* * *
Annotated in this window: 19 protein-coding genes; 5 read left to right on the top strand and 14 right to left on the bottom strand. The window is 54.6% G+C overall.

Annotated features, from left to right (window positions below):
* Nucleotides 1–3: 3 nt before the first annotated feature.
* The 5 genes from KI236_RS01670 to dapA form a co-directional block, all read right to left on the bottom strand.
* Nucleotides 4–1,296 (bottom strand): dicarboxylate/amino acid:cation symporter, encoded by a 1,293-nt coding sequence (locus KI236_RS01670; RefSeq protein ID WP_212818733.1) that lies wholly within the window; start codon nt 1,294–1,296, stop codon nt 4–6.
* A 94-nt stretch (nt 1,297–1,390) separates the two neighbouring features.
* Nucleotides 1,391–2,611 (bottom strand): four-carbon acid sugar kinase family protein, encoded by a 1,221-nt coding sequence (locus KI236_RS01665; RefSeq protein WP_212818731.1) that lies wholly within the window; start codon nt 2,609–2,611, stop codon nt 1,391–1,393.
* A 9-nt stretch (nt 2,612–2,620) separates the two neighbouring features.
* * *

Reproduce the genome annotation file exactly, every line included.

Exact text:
Annotated in this window: 19 protein-coding genes; 5 read left to right on the top strand and 14 right to left on the bottom strand. The window is 54.6% G+C overall.

Annotated features, from left to right (window positions below):
* Nucleotides 1–3: 3 nt before the first annotated feature.
* The 5 genes from KI236_RS01670 to dapA form a co-directional block, all read right to left on the bottom strand.
* Nucleotides 4–1,296 (bottom strand): dicarboxylate/amino acid:cation symporter, encoded by a 1,293-nt coding sequence (locus KI236_RS01670; RefSeq protein ID WP_212818733.1) that lies wholly within the window; start codon nt 1,294–1,296, stop codon nt 4–6.
* A 94-nt stretch (nt 1,297–1,390) separates the two neighbouring features.
* Nucleotides 1,391–2,611 (bottom strand): four-carbon acid sugar kinase family protein, encoded by a 1,221-nt coding sequence (locus KI236_RS01665; RefSeq protein WP_212818731.1) that lies wholly within the window; start codon nt 2,609–2,611, stop codon nt 1,391–1,393.
* A 9-nt stretch (nt 2,612–2,620) separates the two neighbouring features.